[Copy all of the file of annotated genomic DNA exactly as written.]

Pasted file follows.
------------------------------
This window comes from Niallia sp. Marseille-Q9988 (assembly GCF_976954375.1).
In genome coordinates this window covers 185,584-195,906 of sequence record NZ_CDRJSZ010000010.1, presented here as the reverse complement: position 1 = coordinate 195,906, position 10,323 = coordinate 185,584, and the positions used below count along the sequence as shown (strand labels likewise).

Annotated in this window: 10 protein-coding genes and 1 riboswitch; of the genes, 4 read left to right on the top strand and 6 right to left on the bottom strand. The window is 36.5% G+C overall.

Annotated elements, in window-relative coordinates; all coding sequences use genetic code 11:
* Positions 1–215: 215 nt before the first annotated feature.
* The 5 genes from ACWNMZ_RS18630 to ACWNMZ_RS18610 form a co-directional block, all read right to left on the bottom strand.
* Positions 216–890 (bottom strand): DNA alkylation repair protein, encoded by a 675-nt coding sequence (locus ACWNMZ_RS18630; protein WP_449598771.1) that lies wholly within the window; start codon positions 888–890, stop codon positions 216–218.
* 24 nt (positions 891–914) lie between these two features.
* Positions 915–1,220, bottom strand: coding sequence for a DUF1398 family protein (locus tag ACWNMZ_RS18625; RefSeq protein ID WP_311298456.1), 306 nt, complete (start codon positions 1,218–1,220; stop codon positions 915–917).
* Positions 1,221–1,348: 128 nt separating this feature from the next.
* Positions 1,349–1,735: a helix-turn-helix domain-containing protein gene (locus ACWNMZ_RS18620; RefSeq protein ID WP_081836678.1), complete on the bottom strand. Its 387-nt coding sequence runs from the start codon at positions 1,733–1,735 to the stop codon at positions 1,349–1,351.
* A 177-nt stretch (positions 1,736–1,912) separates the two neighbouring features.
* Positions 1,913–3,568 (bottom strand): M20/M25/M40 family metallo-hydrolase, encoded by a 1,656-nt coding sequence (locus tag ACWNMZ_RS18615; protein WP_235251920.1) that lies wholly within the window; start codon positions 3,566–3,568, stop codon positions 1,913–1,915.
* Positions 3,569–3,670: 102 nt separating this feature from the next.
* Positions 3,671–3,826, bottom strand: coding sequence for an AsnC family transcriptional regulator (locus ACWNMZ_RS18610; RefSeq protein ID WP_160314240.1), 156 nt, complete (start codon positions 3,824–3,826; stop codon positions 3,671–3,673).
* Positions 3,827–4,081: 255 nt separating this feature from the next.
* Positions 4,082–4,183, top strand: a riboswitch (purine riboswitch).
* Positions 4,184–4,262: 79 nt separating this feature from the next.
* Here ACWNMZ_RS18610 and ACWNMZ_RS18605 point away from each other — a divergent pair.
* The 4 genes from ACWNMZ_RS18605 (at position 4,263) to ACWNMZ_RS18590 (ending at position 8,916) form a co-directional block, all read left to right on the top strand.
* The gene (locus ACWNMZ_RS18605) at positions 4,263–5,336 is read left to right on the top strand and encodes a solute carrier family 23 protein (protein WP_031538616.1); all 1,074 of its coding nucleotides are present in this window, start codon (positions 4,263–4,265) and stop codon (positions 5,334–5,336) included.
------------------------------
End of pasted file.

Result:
This window comes from Niallia sp. Marseille-Q9988 (assembly GCF_976954375.1).
In genome coordinates this window covers 185,584-195,906 of sequence record NZ_CDRJSZ010000010.1, presented here as the reverse complement: position 1 = coordinate 195,906, position 10,323 = coordinate 185,584, and the positions used below count along the sequence as shown (strand labels likewise).

Annotated in this window: 10 protein-coding genes and 1 riboswitch; of the genes, 4 read left to right on the top strand and 6 right to left on the bottom strand. The window is 36.5% G+C overall.

Annotated elements, in window-relative coordinates; all coding sequences use genetic code 11:
* Positions 1–215: 215 nt before the first annotated feature.
* The 5 genes from ACWNMZ_RS18630 to ACWNMZ_RS18610 form a co-directional block, all read right to left on the bottom strand.
* Positions 216–890 (bottom strand): DNA alkylation repair protein, encoded by a 675-nt coding sequence (locus ACWNMZ_RS18630; protein WP_449598771.1) that lies wholly within the window; start codon positions 888–890, stop codon positions 216–218.
* 24 nt (positions 891–914) lie between these two features.
* Positions 915–1,220, bottom strand: coding sequence for a DUF1398 family protein (locus tag ACWNMZ_RS18625; RefSeq protein ID WP_311298456.1), 306 nt, complete (start codon positions 1,218–1,220; stop codon positions 915–917).
* Positions 1,221–1,348: 128 nt separating this feature from the next.
* Positions 1,349–1,735: a helix-turn-helix domain-containing protein gene (locus ACWNMZ_RS18620; RefSeq protein ID WP_081836678.1), complete on the bottom strand. Its 387-nt coding sequence runs from the start codon at positions 1,733–1,735 to the stop codon at positions 1,349–1,351.
* A 177-nt stretch (positions 1,736–1,912) separates the two neighbouring features.
* Positions 1,913–3,568 (bottom strand): M20/M25/M40 family metallo-hydrolase, encoded by a 1,656-nt coding sequence (locus tag ACWNMZ_RS18615; protein WP_235251920.1) that lies wholly within the window; start codon positions 3,566–3,568, stop codon positions 1,913–1,915.
* Positions 3,569–3,670: 102 nt separating this feature from the next.
* Positions 3,671–3,826, bottom strand: coding sequence for an AsnC family transcriptional regulator (locus ACWNMZ_RS18610; RefSeq protein ID WP_160314240.1), 156 nt, complete (start codon positions 3,824–3,826; stop codon positions 3,671–3,673).
* Positions 3,827–4,081: 255 nt separating this feature from the next.
* Positions 4,082–4,183, top strand: a riboswitch (purine riboswitch).
* Positions 4,184–4,262: 79 nt separating this feature from the next.
* Here ACWNMZ_RS18610 and ACWNMZ_RS18605 point away from each other — a divergent pair.
* The 4 genes from ACWNMZ_RS18605 (at position 4,263) to ACWNMZ_RS18590 (ending at position 8,916) form a co-directional block, all read left to right on the top strand.
* The gene (locus ACWNMZ_RS18605) at positions 4,263–5,336 is read left to right on the top strand and encodes a solute carrier family 23 protein (protein WP_031538616.1); all 1,074 of its coding nucleotides are present in this window, start codon (positions 4,263–4,265) and stop codon (positions 5,334–5,336) included.